Home Insights Draft NSW Design and Place SEPP heralds major changes and reveals some surprises

Draft NSW Design and Place SEPP heralds major changes and reveals some surprises

The release of the draft NSW Design and Place State Environmental Planning Policy (DP SEPP) is a significant milestone in the State Government’s efforts to simplify the State’s planning system but has attracted immediate criticism from the development industry.

The draft instrument confirms a number of the Government’s intentions made clear during the first round of public consultation on the DP SEPP in early 2021, which we discussed in our previous article. It also reveals various new features, some of which are likely to alarm development proponents.

Key takeaways

The key takeaways from the DP SEPP are that:

  • the draft DP SEPP consolidates a number of existing design controls and introduces new design and place principles into many types of developments;

  • there will be a considerable expansion of the kinds of development that are required to be designed and verified by appropriately qualified design professionals, including architects and landscape architects, and reviewed by a design review panel, potentially increasing the cost of design and development application (DA) assessment timeframes;

  • the Apartment Design Guide has been revised, but will continue to apply to developments involving buildings of at least three storeys or four dwellings.

  • a new Urban Design Guide (UDG) will apply to development on land over 1 ha (except for some development on industrial land), where a master plan or Development Control Plan is required, or where a concept DA is proposed; and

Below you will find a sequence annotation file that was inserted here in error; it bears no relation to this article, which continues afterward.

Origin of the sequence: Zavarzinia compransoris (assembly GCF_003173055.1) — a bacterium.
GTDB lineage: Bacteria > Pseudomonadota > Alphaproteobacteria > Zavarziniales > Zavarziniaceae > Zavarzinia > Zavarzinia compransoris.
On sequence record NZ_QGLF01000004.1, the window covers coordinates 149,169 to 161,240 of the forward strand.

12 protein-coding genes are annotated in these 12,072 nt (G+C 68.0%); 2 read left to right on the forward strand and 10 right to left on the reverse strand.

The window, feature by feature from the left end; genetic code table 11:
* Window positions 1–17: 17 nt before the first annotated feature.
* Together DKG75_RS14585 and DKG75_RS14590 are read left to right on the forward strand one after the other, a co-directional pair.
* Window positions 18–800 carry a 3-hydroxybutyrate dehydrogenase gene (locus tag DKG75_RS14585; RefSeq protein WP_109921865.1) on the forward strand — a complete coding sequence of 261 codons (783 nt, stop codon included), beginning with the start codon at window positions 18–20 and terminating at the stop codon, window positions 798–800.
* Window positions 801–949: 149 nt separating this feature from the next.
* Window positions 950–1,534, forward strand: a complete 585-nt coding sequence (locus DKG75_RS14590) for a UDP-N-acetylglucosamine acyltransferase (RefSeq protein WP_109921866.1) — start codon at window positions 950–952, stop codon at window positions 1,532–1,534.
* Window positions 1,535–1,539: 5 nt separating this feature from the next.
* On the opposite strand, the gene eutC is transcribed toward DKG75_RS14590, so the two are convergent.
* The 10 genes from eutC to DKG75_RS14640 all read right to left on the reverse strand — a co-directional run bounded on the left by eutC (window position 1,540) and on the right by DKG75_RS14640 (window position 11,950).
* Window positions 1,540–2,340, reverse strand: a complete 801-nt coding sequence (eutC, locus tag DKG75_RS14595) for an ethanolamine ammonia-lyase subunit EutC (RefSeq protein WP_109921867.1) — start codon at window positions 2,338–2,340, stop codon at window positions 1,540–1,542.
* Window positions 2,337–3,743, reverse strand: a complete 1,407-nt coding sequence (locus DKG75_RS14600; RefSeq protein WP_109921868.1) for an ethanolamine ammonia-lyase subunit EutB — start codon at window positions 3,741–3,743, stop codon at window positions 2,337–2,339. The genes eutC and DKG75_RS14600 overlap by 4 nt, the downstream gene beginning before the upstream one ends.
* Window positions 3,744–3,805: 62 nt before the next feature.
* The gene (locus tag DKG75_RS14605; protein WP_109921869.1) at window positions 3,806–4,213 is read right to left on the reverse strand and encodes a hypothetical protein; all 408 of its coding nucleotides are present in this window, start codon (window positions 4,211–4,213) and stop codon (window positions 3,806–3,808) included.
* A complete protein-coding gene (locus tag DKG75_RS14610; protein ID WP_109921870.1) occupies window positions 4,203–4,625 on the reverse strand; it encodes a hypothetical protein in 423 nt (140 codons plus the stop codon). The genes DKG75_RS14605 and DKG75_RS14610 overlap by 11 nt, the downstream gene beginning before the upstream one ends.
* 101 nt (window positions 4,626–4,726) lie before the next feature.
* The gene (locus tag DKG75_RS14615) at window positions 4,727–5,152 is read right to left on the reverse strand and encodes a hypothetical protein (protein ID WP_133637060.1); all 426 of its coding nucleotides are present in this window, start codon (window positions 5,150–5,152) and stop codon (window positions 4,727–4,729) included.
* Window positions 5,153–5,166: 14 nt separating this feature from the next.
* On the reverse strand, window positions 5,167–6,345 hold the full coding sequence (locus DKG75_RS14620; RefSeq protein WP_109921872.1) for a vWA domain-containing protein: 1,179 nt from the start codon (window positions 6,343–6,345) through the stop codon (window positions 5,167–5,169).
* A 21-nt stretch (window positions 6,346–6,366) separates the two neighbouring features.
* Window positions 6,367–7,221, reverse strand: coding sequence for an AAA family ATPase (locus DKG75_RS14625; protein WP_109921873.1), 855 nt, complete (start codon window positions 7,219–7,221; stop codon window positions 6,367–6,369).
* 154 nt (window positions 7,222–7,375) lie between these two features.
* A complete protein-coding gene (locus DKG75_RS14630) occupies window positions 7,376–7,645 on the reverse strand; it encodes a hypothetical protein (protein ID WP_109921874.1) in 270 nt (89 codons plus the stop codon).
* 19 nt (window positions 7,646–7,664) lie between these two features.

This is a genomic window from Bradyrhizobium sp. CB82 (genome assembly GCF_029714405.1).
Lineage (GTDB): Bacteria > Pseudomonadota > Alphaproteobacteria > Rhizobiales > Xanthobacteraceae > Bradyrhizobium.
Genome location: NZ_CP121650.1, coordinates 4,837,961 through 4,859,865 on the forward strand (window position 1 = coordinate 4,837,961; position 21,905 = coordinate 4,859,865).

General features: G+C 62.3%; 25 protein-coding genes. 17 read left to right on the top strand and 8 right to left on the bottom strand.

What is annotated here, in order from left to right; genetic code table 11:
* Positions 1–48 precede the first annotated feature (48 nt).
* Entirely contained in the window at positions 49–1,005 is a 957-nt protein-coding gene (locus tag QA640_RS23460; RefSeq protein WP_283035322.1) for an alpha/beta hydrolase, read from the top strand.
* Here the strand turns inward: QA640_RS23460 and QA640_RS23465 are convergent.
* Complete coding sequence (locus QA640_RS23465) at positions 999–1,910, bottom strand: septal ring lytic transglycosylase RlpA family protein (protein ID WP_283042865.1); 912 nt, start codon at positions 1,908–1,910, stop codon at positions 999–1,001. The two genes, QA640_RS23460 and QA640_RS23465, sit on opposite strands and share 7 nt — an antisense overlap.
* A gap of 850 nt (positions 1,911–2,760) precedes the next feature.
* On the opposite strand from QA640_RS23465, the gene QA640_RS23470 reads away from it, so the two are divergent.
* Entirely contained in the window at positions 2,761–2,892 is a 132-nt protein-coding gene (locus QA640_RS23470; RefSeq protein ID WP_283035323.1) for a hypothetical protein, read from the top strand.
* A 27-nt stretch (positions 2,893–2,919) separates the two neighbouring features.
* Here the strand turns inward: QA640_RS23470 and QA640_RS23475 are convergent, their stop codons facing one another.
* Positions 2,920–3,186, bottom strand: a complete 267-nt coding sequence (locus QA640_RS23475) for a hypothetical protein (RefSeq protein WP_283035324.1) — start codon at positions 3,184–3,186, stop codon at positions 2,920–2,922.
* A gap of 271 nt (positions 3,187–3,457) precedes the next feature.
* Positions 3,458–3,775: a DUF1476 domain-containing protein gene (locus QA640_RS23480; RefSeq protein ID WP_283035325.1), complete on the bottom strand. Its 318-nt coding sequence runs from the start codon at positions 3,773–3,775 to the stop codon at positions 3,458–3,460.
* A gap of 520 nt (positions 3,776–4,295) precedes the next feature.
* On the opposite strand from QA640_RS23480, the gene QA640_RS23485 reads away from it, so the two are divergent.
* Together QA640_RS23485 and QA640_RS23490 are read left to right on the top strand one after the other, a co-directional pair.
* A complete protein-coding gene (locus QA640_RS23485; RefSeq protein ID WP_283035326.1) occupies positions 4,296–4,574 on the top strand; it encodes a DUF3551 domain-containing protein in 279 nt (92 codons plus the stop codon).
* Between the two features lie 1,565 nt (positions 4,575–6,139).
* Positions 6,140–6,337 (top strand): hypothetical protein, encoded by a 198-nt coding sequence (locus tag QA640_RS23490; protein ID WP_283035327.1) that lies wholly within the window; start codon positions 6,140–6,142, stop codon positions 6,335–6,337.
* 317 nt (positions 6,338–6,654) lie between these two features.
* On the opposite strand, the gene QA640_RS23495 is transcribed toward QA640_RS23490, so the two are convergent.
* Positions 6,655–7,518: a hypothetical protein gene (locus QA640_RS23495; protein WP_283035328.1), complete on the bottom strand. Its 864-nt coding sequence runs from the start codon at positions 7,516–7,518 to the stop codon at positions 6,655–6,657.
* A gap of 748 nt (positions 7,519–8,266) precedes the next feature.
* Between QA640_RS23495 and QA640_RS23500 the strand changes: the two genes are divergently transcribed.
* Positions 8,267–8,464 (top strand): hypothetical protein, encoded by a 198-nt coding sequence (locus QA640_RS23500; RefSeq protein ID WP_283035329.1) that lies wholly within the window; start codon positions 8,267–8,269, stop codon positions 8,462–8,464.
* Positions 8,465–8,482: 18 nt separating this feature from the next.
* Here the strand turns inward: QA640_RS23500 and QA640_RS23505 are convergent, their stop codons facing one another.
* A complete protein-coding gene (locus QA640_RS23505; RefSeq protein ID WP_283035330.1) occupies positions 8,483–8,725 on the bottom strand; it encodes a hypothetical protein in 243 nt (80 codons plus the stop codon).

• planning proposals on sites greater than 1 ha will also need to have regard to the DP SEPP, be considered by a design review panel and consider the UDG.

In addition, the draft DP SEPP reveals three surprising features of the new design regime that were not apparent from the original public exhibition materials. These broadly relate to:

  • flexibility in the application of the provisions of the draft DP SEPP;

  • extension of the DP SEPP to modification applications; and

  • new sustainability measures.

Less flexibility than expected?

There are several requirements in the draft DP SEPP that are framed in terms of things that the consent authority ‘must be satisfied of’ or where a development must be ‘consistent’ with a standard. This allows no degree of flexibility, which is broadly inconsistent with a touchstone of NSW planning law that development controls should not be applied rigidly if a superior design outcome can be achieved through a flexible approach. It might also be considered inconsistent with the supporting materials published by the NSW Government alongside the draft DP SEPP.

The most striking example of this rigidity is clause 13 of the draft DP SEPP, which requires a consent authority to be “satisfied that the development is consistent with the design principles”.